WOODSTOCK, Ont. — When people take a job in agriculture, they stay for a whole career, says Lori Litherland, an Ontario-based consultant who specializes in agricultural employment.
“(Once they) are in, they stay,” she said
She told a recent BASF meeting in Saskatoon that the supply of people with a farm background has been falling along with the number of farms, while the demand for people that understand agriculture and food production has grown.
Professor Bob Tyler of the University of Saskatchewan said the opportunities in agriculture have begun to encourage more non-farm raised students to get an agricultural education.
“Growth in farm size has created a lot of new opportunities for skilled people with training in business and agrology,” he said.
“It used to be that the hired men showed up in May and left in November, worked long hours, just like the farmer, and were poorly paid with no benefits. That ended a long time ago and our industry has changed forever.”
Larry Martin, speaking at a Royal Bank event during Canada’s Outdoor Farm Show in Woodstock last week, said farms often fail to provide appropriately for their workforce.
“Both compensating them and incentivizing, most need to consider this a lot more,” he said.
Goleta LaRush of BASF in Mississauga said the jobs her company offers are attracting people with no background in farming or science.
“That wasn’t always the case,” she said.
“Today’s agricultural work doesn’t look like it once did. We offer 17 weeks of top-up (pay over employment insurance paternity/maternity leave.) Times have changed in this business.”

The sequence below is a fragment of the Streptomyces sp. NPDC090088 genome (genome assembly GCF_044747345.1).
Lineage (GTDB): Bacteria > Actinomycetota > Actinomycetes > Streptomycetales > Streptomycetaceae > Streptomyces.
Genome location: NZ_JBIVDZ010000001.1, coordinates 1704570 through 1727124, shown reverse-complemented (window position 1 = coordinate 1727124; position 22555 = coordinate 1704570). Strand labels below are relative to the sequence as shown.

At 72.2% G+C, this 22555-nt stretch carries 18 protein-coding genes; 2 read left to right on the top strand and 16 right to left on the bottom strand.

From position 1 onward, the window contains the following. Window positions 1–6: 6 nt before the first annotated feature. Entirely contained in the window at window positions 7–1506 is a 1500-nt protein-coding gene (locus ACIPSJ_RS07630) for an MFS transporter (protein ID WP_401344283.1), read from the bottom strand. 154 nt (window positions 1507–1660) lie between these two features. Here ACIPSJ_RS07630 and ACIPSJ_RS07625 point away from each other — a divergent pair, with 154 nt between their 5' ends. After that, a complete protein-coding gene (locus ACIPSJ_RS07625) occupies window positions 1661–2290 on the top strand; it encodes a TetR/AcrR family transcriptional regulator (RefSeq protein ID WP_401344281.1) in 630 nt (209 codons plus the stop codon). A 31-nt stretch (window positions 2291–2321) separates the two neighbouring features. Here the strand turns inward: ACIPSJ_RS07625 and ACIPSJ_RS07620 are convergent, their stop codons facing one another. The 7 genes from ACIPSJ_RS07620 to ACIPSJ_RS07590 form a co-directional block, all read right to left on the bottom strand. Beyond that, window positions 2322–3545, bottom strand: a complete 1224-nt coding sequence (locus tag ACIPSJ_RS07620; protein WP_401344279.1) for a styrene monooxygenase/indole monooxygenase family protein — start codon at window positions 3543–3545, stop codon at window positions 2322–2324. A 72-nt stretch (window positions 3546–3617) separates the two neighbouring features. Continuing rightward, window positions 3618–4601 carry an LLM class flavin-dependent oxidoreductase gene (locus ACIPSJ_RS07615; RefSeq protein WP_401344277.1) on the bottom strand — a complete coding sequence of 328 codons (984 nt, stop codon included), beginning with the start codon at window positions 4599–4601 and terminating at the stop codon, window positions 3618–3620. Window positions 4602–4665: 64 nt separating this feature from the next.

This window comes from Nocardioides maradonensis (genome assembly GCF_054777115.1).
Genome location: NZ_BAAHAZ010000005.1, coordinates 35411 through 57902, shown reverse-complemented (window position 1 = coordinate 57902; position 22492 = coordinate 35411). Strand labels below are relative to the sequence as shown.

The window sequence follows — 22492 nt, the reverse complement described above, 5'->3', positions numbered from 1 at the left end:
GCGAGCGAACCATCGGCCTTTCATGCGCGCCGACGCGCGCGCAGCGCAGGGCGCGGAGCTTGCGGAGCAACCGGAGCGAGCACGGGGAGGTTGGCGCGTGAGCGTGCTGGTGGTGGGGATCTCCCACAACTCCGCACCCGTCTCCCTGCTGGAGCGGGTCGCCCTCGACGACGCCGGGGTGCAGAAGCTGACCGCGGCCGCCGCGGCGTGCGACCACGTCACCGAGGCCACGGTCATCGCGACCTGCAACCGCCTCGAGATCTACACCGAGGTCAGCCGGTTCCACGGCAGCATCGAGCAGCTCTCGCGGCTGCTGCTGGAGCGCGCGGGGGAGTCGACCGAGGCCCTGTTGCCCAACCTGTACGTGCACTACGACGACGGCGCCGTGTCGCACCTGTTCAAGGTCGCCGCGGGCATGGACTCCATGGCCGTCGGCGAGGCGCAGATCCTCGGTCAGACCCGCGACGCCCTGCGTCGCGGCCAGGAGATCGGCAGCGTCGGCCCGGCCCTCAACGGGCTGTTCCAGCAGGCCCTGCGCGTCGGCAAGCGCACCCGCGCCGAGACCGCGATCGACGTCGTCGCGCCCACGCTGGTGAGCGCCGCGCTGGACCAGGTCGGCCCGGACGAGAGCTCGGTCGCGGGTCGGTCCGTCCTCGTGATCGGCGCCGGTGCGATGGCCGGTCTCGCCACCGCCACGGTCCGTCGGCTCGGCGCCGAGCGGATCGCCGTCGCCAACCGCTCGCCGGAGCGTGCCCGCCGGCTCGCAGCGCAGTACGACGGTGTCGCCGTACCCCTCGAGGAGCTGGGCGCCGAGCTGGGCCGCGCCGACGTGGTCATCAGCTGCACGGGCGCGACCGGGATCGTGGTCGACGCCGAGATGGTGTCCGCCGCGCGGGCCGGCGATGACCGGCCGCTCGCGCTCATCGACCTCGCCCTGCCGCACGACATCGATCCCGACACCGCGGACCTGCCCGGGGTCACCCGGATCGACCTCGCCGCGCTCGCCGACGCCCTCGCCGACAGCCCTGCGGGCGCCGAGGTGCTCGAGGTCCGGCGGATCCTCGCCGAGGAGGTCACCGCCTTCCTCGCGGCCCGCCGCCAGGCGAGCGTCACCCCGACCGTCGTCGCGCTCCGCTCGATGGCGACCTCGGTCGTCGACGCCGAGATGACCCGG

For example, Paul Rea, BASF’s North American leader, said his company wants its staff to understand that they “do meaningful work, not just collecting a paycheque.”
“Companies like ours have changed along with agriculture,” he said.
“Agriculture was a tough old industry not that long ago. I had to leave the farm, like many people of my generation. Today’s youth can often choose to stay; for most of us it was made clear: ‘get out of here, get an education and get a job.’ ”
Rea said his company now regularly checks with its employees to ensure they feel they are able to grow professionally and personally within their roles in the company, which is important in retaining and engaging the workforce.
“Farmers are facing greater challenges to attract and retain workers, and this has being going on for a while, but it is going to be critical for success for many farms going forward,” said Rea.
Tyler agreed, saying part of getting and keeping workers in agriculture is learning as employers how to navigate the current generation’s desires from a job and that the business needs have an evolving set of offerings to meet the challenge.
“They still want lots of money and benefits and a good plan for a pension someday, but more than ever they want a good work-life balance,” he said.
“This wasn’t something we (previously) thought of a great deal.”
They also aren’t as anxious to start at the bottom of the employment ladder and learn their way up. At the same time, he said it is harder to get the current generation to read extensively about their industry and broaden their horizons.
One thing that hasn’t changed a great deal is that an agricultural education doesn’t lock a person into a single career track. Instead, it can lead down many roads on the agricultural map.
Litherland said another change has occurred, although this time for the later-career agricultural professional.
“I recently placed 61- and 63- year-old folks into permanent, full-time employment in agriculture,” she said. “The demand for experience is growing., and the ability to travel for longer periods of time and to relocate, something that people often have later in their careers.”